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Rebuilding a WHS 2003 box, part I

March 20, 2012 2 Comments

A few years ago, I bought an off-the-shelf (well, delivered from Amazon) Acer Aspire easyStore Home Server. It came with a single 2TB hard drive, 2 GB of RAM, an Intel Atom CPU 230 (1.6 ghz), three empty hot-swap drive bays, and Windows Home Server 2003 pre-installed; I added three more 2TB drives to the box. After some initial issues, it generally worked fine until last fall, when problems began to surface. However, I’ve held off because I knew I would have to back up over a terabyte of files from the various shares on the WHS box…which is why I’m now into March without having done anything.

However, while logging into the WHS box to do some system maintenance, I found that the system partition was full, which was causing system problems. I thought, “How can the system partition be full? That’s a 2TB drive!” Well, Acer in its infinite wisdom partitioned that drive (not a bad idea) and made the C: system partition only 20 GB in size. Now, I’m an old-school geek and can talk about dealing with paper tape and cassette drives, but when you have 2 terabytes[1], why do you only allocate 1% to the system partition? Particularly when, as I quickly discovered, WHS systems have a habit of eating up the entire system partition with log files and $ntuninstall folders.

OK, so now what I really need to do is resize the partitions on the WHS boot drive. Which means, yeah, I really will need to rebuild WHS, which is what I’ve needed to do for some time. Which means I am now backing up all the shares onto external USB hard drives.

Speaking of which: I ran into a problem doing that, namely that WHS wouldn’t recognize the external USB drive. After googling around, I came up with the following solution:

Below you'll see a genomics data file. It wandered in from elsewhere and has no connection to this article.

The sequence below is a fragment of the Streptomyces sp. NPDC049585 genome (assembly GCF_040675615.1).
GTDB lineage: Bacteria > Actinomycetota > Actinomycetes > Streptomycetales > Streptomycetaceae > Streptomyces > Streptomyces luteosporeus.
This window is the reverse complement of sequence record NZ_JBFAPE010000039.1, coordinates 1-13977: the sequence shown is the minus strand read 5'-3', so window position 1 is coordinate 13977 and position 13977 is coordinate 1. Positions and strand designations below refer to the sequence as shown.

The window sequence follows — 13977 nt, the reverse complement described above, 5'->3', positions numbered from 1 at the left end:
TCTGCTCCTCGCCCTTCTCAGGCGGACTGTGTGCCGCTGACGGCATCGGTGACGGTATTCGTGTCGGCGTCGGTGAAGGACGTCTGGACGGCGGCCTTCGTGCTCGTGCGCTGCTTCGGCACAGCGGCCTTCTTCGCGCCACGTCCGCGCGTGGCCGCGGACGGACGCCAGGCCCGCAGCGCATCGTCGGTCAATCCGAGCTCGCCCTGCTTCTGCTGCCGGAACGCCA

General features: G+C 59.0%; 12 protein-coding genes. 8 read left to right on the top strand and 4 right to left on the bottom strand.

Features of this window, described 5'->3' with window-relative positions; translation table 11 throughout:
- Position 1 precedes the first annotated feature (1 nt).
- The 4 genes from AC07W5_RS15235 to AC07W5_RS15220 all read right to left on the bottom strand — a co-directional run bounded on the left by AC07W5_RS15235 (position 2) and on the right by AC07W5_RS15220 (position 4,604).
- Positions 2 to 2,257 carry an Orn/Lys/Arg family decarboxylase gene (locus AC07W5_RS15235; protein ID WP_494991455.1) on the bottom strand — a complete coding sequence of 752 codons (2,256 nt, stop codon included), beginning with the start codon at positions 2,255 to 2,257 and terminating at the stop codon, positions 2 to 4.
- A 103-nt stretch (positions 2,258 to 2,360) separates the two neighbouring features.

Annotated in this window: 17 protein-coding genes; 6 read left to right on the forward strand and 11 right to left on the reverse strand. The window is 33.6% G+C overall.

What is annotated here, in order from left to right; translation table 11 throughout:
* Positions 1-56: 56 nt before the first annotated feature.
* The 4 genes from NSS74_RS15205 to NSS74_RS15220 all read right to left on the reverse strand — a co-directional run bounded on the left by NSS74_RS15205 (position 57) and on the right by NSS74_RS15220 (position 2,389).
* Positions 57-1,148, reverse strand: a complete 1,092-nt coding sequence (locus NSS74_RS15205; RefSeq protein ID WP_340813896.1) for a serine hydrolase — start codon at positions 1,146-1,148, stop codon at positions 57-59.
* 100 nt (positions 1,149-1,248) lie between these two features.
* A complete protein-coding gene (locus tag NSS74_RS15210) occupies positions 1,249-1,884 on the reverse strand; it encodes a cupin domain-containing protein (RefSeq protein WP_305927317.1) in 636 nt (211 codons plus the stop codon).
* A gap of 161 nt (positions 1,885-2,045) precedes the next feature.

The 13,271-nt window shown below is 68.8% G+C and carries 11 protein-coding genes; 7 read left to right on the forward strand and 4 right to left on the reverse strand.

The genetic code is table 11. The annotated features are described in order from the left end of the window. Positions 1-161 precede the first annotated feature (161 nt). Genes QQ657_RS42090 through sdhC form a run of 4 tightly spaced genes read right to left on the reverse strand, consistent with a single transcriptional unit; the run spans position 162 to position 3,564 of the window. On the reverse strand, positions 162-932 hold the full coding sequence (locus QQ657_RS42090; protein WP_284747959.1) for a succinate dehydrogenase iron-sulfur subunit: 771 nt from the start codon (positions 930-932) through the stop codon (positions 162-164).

• Plug the USB drive in.
  • Go to the Device Manager and look under Universal Serial Bus controllers. There I found the USB drive with a yellow triangle. I right-clicked and brought up Properties.
  • In the Properties panel, go to the Driver tab and asked to reinstall the driver. When asked, I told it to go find the drivers itself.

To my delight, it did so, installing the drivers for USB Mass Storage Device, after which the USB drive mounted.[2]

So I’ve been backing up shares (photos, music, videos, etc.) since yesterday afternoon. I’m going to duplicate some of the shares — that is, back them up onto two different external hard drives — just because I’m paranoid.

Stay tuned.  ..bruce..


[1] Yes, I’m very much aware that the marketing types sold us out with regards to how big a terabyte actually is, which means that a “2 terabyte” drive really only holds 1.8 TB. Stop interrupting me.

[2] Actually, the first time I did this, it failed — because there was not enough free space on the C: partition. I went and deleted more stuff, then tried it again, and it worked.



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About the Author:

Webster is Principal and Founder at at Bruce F. Webster & Associates, as well as an Adjunct Professor for the BYU Computer Science Department. He works with organizations to help them with troubled or failed information technology (IT) projects. He has also worked in several dozen legal cases as a consultant and as a testifying expert, both in the United States and Japan. He can be reached at 303.502.4141 or at

Comments (2)

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  1. Girlincloud says:

    Windows Home Server is a great way to protect your data. However you are still vulnerable to physical disk failures and inadvertent deletions. CloudBerry Backup for Windows Home Server provides you with another level of protection by copying your data to secure online storage powered by Amazon S3. You can download a free trial copy at

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  2. David Smith says:

    I have been following your site for a few years now. I’ve enjoyed reading your posts and insight. I know this is a shameless plug, but StorageCraft could backup and restore that system without “too much” headache. Even get it to a larger partition and/or dissimiliar hardware. If you are interested:

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